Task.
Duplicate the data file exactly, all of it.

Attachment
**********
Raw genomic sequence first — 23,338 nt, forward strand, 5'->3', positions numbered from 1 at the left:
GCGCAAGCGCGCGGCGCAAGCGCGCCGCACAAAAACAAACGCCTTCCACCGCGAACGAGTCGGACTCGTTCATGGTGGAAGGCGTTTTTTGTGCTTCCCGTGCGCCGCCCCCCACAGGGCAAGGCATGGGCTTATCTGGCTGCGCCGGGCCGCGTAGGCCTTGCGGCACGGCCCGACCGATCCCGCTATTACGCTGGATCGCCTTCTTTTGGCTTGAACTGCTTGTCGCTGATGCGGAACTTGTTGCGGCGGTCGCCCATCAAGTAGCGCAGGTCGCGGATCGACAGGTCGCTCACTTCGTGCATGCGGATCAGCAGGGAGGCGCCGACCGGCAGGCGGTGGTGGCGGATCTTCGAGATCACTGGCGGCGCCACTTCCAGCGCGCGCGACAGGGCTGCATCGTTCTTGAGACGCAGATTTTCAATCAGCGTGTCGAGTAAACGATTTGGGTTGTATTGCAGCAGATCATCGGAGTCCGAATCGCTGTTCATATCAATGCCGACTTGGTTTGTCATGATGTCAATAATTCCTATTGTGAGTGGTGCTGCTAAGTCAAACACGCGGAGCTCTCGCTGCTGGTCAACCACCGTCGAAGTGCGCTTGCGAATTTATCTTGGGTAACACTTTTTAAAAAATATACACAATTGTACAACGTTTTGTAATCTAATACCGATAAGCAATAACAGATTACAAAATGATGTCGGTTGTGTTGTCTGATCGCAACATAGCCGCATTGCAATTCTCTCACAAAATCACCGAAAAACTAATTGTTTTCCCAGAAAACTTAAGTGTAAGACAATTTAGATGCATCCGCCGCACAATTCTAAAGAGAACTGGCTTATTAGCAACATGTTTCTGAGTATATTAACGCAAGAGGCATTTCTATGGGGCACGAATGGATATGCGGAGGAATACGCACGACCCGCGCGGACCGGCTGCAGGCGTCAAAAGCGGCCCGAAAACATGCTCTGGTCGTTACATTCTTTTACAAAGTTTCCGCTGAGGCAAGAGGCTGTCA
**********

Raw genomic sequence first — 23,338 nt, forward strand, 5'->3', positions numbered from 1 at the left:
GCGCAAGCGCGCGGCGCAAGCGCGCCGCACAAAAACAAACGCCTTCCACCGCGAACGAGTCGGACTCGTTCATGGTGGAAGGCGTTTTTTGTGCTTCCCGTGCGCCGCCCCCCACAGGGCAAGGCATGGGCTTATCTGGCTGCGCCGGGCCGCGTAGGCCTTGCGGCACGGCCCGACCGATCCCGCTATTACGCTGGATCGCCTTCTTTTGGCTTGAACTGCTTGTCGCTGATGCGGAACTTGTTGCGGCGGTCGCCCATCAAGTAGCGCAGGTCGCGGATCGACAGGTCGCTCACTTCGTGCATGCGGATCAGCAGGGAGGCGCCGACCGGCAGGCGGTGGTGGCGGATCTTCGAGATCACTGGCGGCGCCACTTCCAGCGCGCGCGACAGGGCTGCATCGTTCTTGAGACGCAGATTTTCAATCAGCGTGTCGAGTAAACGATTTGGGTTGTATTGCAGCAGATCATCGGAGTCCGAATCGCTGTTCATATCAATGCCGACTTGGTTTGTCATGATGTCAATAATTCCTATTGTGAGTGGTGCTGCTAAGTCAAACACGCGGAGCTCTCGCTGCTGGTCAACCACCGTCGAAGTGCGCTTGCGAATTTATCTTGGGTAACACTTTTTAAAAAATATACACAATTGTACAACGTTTTGTAATCTAATACCGATAAGCAATAACAGATTACAAAATGATGTCGGTTGTGTTGTCTGATCGCAACATAGCCGCATTGCAATTCTCTCACAAAATCACCGAAAAACTAATTGTTTTCCCAGAAAACTTAAGTGTAAGACAATTTAGATGCATCCGCCGCACAATTCTAAAGAGAACTGGCTTATTAGCAACATGTTTCTGAGTATATTAACGCAAGAGGCATTTCTATGGGGCACGAATGGATATGCGGAGGAATACGCACGACCCGCGCGGACCGGCTGCAGGCGTCAAAAGCGGCCCGAAAACATGCTCTGGTCGTTACATTCTTTTACAAAGTTTCCGCTGAGGCAAGAGGCTGTCA